The IDF has re-defined the term “disappearing soldiers,” who are being trained to blend in with the environment to avoid enemy detection.
The term “disappearing soldiers” usually spreads fear among Israelis, worried about kidnappings, but the Second Lebanon War taught army commanders to re-define the term for a positive use by camouflaging soldiers.
The concept of camouflaged clothing is not new, but soldiers at the military anti-terror school now are being taught how to use nature to help protect themselves.
A three-week course teaches combat units the art of camouflage and how to turn trees and stones in the battlefield into hiding spots, how to spot the perfect tree and how to pay attention to the most minute detail.
The size of the tree, its shape and even the direction in which the leafs project are crucial factors to creating successful camouflage, according to the IDF’s BaMahane magazine,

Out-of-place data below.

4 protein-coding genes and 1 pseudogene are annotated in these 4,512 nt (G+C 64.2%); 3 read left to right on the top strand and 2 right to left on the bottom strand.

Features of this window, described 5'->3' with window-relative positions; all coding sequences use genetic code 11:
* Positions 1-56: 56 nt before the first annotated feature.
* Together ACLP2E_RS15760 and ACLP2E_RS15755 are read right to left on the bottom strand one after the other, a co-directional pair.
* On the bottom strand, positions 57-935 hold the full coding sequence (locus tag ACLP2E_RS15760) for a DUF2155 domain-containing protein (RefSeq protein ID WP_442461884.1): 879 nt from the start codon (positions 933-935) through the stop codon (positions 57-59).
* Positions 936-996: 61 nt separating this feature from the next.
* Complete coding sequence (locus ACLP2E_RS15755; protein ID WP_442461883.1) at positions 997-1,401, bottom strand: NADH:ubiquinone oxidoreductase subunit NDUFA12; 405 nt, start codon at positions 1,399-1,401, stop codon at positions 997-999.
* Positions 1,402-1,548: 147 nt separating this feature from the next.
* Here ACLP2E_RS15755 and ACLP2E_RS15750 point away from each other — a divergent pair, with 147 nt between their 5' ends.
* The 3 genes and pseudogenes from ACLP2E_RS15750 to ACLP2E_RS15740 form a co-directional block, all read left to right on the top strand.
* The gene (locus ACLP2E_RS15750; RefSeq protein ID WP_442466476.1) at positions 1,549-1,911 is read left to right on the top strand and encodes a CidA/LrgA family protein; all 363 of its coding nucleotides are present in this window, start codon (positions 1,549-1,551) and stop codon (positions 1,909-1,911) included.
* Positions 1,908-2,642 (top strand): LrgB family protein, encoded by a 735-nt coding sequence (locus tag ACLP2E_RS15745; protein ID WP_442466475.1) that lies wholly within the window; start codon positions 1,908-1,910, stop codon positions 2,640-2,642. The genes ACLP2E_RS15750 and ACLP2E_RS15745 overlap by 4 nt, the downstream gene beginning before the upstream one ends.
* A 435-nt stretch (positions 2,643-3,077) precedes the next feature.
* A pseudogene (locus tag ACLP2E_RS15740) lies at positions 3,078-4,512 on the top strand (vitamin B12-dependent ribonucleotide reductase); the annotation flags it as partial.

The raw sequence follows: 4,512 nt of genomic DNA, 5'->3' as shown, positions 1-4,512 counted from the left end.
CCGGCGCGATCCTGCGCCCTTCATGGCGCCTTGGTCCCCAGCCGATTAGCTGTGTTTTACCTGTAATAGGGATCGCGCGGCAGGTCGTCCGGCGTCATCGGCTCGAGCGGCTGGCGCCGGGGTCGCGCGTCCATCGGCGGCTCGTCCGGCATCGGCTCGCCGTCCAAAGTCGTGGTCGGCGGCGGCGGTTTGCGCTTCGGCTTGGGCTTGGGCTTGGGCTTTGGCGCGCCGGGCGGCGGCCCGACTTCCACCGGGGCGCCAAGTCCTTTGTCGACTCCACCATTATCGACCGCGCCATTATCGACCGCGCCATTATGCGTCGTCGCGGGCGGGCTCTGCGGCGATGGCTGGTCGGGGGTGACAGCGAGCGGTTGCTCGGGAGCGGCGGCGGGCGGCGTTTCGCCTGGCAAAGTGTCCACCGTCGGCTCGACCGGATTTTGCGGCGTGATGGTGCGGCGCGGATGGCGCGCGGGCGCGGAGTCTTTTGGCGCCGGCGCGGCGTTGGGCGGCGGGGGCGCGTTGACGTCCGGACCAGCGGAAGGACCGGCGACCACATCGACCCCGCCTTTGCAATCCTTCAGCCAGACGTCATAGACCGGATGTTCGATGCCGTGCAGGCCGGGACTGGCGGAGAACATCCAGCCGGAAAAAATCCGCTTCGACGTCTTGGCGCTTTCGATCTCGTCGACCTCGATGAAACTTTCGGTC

“At the end of the course the students are supposed to leave here with all the necessary knowledge to be the authority in camouflage of their units,” explains Sergeant Noam Polombo. “So we have to know how it’s like in the field, just like them. To train a fighter you need to know what it means to be a fighter.”
Hizbullah terrorists used camouflage in the Second Lebanon War to hide their underground bunkers where missiles were being stored. IDF soldiers reported at the time that they saw “bushes moving” as terrorist moved their positions behind fake shrubbery.
“Camouflage is a critical skill in combat, which is a huge advantage on the ground. It is the recipe for victory,” Sgt. Polombo said.
By Tzvi Ben Gedalyahu